Just over the edge of 2011, torture is now solidly installed in America's repressive arsenal. Not in the shadows where it used to lurk, but up front and central, vigorously applauded by prominent politicians. Coercion and humiliation seep through the culture, to the extent that before Christmas American travelers began to rebel at the invasive pat-down searches, conducted by the TSA's airport security teams. They complained of being groped around bosoms and crotches.
Covertly, there was always plenty of torture, just as there were assassinations. After World War Two, the CIA's predecessor, OSS, imported Nazi experts in interrogation techniques. But this was the era of Cold War competition: Uncle Sam the Good against the dirty Russians and Chinese. The US government would go to desperate lengths to counter accusations that its agents in the CIA or USAID practised torture.
One famous case was that of Dan Mitrione, working for the US Agency for International Development, teaching refinements in torture techniques to Brazilian and Uruguayan interrogators.
Mitrione was ultimately kidnapped by the Tupamaro guerillas and executed, becoming the subject of Costa Gavras's movie State of Siege. The CIA mounted major cover-up operations to try to discredit the accusations against Mitrione, quoted as having once told his students: "The precise pain, in the precise place, in the precise amount, for the desired effect."
The American liberal conscience began to make its accommodation with torture in June 1977, which was the month the London Sunday Times published a major expose of the torture of Palestinians by the Israeli armed forces and the security agency, Shin Bet. Suddenly American supporters of Israel were arguing that certain techniques – sensory deprivation, prolonged stress positions while hooded, incarceration in ‘cells' the size of packing crates, etc – somehow weren't really torture, or were morally justifiable torture under the "ticking time bomb" theory.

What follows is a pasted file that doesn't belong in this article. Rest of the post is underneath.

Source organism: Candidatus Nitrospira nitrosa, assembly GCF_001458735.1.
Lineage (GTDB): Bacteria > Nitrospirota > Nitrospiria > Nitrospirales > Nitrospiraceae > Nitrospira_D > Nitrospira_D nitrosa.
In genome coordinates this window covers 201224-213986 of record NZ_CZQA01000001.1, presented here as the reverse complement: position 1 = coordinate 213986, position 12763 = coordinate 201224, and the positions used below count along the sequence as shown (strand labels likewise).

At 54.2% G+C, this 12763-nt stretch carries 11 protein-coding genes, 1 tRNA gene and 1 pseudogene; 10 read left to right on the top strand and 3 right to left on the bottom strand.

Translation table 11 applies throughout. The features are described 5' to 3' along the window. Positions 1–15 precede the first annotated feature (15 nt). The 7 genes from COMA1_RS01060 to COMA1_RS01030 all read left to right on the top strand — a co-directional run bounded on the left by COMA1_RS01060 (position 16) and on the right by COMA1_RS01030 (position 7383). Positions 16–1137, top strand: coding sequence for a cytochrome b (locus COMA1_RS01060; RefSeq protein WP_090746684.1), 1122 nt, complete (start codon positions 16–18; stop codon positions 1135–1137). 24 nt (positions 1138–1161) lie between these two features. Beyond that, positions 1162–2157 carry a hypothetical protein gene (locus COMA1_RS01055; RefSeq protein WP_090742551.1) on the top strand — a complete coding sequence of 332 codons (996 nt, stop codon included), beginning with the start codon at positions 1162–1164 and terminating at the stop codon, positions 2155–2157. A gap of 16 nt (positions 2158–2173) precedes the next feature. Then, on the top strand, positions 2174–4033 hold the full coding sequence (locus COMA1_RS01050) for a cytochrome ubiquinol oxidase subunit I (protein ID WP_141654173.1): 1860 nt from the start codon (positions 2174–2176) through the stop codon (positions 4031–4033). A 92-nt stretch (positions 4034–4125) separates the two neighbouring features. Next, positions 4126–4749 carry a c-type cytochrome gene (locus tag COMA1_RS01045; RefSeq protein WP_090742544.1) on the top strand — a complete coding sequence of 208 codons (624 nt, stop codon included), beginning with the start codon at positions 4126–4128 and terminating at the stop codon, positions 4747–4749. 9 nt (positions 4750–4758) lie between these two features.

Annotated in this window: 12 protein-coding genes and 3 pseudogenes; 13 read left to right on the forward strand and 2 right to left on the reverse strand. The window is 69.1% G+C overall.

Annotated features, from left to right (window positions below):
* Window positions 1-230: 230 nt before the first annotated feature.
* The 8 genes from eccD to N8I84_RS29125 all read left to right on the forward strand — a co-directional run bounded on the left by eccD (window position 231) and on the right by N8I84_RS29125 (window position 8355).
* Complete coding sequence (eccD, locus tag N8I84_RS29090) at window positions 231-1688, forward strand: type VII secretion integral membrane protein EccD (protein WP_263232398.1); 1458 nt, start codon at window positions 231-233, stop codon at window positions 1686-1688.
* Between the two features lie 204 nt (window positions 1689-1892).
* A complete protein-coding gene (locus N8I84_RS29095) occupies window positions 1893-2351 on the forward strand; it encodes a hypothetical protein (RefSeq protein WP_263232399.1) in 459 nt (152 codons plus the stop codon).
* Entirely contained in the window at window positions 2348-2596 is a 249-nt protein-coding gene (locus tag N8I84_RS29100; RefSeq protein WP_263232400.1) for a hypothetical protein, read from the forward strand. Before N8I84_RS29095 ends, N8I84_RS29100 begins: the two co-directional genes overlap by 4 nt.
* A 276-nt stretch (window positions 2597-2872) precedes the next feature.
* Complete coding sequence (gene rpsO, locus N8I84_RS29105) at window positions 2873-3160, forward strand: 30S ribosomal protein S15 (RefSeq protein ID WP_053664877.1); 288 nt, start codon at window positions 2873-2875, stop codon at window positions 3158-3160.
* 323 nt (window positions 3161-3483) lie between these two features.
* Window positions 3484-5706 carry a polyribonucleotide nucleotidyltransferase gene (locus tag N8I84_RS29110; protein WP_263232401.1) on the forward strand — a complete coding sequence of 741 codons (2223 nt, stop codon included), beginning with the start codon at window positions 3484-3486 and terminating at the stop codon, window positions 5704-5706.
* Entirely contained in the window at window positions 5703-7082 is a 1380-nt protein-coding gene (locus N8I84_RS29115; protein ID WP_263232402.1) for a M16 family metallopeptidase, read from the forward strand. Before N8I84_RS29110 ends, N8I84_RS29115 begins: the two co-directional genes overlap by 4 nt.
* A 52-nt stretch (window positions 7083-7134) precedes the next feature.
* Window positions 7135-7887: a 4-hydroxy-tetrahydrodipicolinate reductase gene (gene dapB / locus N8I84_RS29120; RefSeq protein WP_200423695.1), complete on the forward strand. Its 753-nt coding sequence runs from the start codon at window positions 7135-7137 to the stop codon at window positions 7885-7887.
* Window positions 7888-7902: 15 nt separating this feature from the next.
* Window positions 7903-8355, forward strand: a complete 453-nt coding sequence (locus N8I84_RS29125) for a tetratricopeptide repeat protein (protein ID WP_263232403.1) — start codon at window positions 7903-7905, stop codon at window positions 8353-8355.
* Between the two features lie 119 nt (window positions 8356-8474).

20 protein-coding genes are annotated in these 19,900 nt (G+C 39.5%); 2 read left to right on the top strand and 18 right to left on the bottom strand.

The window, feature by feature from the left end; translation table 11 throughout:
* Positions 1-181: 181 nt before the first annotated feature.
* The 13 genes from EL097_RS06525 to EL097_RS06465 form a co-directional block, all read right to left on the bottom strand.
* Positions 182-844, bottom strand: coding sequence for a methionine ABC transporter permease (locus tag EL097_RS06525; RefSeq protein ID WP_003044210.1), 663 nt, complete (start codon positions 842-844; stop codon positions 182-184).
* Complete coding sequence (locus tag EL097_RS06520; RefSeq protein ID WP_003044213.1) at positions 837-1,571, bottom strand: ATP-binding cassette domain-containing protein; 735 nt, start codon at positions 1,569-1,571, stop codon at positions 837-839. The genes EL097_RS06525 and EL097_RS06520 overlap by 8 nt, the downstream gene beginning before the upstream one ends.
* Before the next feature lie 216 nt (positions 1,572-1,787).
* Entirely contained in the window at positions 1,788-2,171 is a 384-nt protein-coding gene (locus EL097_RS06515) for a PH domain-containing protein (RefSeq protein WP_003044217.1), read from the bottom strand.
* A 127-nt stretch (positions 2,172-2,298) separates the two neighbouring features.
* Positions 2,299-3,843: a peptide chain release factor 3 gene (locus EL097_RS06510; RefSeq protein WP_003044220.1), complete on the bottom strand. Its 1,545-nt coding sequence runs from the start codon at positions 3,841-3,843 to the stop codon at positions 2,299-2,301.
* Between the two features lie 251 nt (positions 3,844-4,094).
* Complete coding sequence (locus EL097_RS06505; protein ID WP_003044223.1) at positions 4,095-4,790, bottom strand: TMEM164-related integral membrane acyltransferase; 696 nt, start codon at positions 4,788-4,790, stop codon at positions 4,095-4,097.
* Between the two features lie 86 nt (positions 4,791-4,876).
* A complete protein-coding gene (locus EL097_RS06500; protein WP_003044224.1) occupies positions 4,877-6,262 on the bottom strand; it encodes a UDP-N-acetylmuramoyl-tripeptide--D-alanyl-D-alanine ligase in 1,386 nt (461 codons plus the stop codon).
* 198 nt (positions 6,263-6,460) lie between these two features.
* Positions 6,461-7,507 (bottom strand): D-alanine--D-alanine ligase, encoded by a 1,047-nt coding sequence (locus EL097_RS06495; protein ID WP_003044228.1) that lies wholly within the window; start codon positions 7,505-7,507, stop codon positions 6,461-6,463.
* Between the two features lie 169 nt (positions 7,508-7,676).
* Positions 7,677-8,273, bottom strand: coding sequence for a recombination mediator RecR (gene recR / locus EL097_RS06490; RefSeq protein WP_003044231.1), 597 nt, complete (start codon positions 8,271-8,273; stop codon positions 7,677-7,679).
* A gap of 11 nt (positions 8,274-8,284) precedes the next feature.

Ahead lay the spectacle of Professor Alan Dershowitz of Harvard Law School, a supposed liberal defender of civil rights, recommending to Israel the notion of "torture warrants". The targets of the warrants would be "subjected to judicially monitored physical measures designed to cause excruciating pain without leaving any lasting damage". One form of torture recommended by the Harvard professor was "the sterilised needle being shoved under the fingernails".
With the Great War on Terror, launched after the 9/11 World Trade Center attack in 2001, torture made its march into the full light of day. Presiding over this journey was George Bush's secretary of defence, Donald Rumsfeld.
At Guantanamo Bay, it was Rumsfeld who gave verbal and subsequently written approval to torture suspects, using the notorious techniques of isolation, sleep deprivation and psychic degradation, with the Defence Secretary himself micro-managing the humiliations, some of them involving women's underwear.
In the case of Abu Ghraib in Iraq, there is again a trail of evidence showing it was Rumsfeld who personally decreed and monitored stress positions, individual phobias, such as fear of dogs, sleep deprivation and waterboarding.
One US army officer, Janis Karpinski, has described finding in Abu Ghraib a piece of paper stuck on a pole outside a little office used by the interrogators. It was a memorandum signed by Rumsfeld, authorising techniques such as use of dogs, stress positions, starvation. On the paper, in Rumsfeld's handwriting, was the terse instruction, "Make sure this happens!!"
On the home front, torture as a drastic mode of social control flowered luxuriantly in the American prison system, whose population began to rocket in the 1970s to its present 2.5 million total. Informally, licensed male rape went hand in hand with increasingly sadistic solitary confinement and prolonged sensory deprivation – a condition in which some 25,000 prisoners are currently being driven mad.